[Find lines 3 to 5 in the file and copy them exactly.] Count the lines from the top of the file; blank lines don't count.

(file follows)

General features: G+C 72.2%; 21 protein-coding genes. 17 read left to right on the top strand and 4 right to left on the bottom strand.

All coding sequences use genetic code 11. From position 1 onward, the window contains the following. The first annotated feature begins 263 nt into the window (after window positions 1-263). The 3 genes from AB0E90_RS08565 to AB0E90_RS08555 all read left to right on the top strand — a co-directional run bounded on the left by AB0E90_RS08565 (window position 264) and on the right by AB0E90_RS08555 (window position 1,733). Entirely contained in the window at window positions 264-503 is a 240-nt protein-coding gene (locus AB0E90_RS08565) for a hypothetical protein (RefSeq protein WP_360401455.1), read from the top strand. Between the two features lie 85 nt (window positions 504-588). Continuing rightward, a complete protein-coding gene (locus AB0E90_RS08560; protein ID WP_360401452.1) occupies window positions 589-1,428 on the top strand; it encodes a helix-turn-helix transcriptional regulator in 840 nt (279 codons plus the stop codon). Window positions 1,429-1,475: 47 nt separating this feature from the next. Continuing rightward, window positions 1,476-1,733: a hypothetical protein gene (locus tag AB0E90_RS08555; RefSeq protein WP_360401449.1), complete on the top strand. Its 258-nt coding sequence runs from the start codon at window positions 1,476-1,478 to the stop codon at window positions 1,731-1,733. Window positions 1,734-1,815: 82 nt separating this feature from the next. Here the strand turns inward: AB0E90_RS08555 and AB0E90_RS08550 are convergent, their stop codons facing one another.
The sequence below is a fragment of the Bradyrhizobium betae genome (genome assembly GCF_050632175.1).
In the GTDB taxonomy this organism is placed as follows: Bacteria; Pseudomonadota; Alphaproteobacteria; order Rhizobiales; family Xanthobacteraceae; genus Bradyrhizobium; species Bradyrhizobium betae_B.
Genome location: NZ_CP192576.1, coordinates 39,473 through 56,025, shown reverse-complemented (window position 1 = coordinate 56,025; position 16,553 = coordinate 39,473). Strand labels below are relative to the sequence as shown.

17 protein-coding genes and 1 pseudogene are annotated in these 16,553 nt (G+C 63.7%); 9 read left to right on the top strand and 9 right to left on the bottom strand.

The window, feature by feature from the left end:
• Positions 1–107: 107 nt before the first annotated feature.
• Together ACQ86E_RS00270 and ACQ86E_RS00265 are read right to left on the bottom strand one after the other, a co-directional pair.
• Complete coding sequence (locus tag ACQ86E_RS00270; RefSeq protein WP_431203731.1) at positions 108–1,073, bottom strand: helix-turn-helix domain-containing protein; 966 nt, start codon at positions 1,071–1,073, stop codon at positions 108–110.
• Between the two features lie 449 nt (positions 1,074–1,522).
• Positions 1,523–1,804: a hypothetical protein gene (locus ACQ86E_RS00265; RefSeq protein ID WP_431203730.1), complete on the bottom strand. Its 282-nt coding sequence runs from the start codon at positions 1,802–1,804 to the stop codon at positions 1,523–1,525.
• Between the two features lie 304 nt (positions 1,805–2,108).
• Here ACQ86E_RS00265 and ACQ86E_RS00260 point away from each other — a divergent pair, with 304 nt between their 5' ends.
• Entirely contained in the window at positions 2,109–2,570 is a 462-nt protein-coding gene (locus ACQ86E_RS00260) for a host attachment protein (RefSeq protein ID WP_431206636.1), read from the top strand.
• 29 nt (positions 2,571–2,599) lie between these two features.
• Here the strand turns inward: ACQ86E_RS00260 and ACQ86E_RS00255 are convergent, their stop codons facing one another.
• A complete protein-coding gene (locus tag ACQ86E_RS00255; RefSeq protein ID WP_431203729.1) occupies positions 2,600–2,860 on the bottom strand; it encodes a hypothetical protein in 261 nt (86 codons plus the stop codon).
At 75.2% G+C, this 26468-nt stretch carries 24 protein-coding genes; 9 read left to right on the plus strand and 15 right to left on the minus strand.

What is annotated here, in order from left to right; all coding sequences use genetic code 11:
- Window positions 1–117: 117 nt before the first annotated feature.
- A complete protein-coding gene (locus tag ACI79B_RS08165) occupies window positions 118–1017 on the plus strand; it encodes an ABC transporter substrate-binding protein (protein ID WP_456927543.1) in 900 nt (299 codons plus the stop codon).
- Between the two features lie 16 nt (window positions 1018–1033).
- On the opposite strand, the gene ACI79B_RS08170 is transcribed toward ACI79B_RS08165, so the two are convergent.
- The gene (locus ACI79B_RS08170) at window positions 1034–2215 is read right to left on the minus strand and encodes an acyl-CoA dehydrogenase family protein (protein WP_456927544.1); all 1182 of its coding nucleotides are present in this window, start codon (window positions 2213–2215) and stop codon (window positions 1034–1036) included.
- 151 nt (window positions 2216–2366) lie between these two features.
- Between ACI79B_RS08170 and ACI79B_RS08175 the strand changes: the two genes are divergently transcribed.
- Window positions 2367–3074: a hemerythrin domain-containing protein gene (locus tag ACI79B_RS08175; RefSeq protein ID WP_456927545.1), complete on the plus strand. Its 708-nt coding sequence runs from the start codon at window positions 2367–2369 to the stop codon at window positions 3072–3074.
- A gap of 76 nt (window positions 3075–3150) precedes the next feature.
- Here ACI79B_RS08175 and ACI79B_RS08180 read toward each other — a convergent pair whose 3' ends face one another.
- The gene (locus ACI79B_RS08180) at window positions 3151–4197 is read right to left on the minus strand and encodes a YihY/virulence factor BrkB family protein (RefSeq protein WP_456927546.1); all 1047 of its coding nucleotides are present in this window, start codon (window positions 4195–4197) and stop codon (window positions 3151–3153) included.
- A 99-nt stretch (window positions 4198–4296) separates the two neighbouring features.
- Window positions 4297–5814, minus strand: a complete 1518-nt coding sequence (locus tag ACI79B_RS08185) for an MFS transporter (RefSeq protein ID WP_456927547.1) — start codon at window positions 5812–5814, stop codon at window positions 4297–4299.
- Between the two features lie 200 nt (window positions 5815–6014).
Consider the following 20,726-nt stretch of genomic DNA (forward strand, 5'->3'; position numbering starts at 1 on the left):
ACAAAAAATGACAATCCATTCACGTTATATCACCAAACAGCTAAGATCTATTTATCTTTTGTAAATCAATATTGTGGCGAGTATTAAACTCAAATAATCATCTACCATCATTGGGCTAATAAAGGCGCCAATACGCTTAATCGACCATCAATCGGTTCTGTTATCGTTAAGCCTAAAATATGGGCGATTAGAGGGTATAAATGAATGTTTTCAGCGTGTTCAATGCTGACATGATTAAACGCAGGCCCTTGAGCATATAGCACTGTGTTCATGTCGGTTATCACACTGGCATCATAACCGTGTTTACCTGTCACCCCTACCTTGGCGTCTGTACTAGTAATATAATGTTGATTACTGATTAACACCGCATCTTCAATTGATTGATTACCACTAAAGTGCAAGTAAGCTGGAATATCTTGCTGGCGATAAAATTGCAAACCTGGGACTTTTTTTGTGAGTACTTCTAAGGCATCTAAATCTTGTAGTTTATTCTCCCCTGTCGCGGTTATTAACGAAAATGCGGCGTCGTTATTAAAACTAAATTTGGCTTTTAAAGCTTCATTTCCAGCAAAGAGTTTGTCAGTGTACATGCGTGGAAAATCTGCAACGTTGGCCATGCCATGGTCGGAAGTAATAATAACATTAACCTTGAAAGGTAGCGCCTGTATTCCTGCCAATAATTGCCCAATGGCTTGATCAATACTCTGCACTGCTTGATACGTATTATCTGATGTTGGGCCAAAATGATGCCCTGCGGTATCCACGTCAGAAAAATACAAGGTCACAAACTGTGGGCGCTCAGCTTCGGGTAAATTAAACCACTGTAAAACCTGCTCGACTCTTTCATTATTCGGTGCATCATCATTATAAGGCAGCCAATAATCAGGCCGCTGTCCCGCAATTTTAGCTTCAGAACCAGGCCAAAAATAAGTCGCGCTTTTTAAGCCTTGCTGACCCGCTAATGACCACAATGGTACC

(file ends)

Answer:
The sequence below is a fragment of the Bradyrhizobium betae genome (genome assembly GCF_050632175.1).
In the GTDB taxonomy this organism is placed as follows: Bacteria; Pseudomonadota; Alphaproteobacteria; order Rhizobiales; family Xanthobacteraceae; genus Bradyrhizobium; species Bradyrhizobium betae_B.
Genome location: NZ_CP192576.1, coordinates 39,473 through 56,025, shown reverse-complemented (window position 1 = coordinate 56,025; position 16,553 = coordinate 39,473). Strand labels below are relative to the sequence as shown.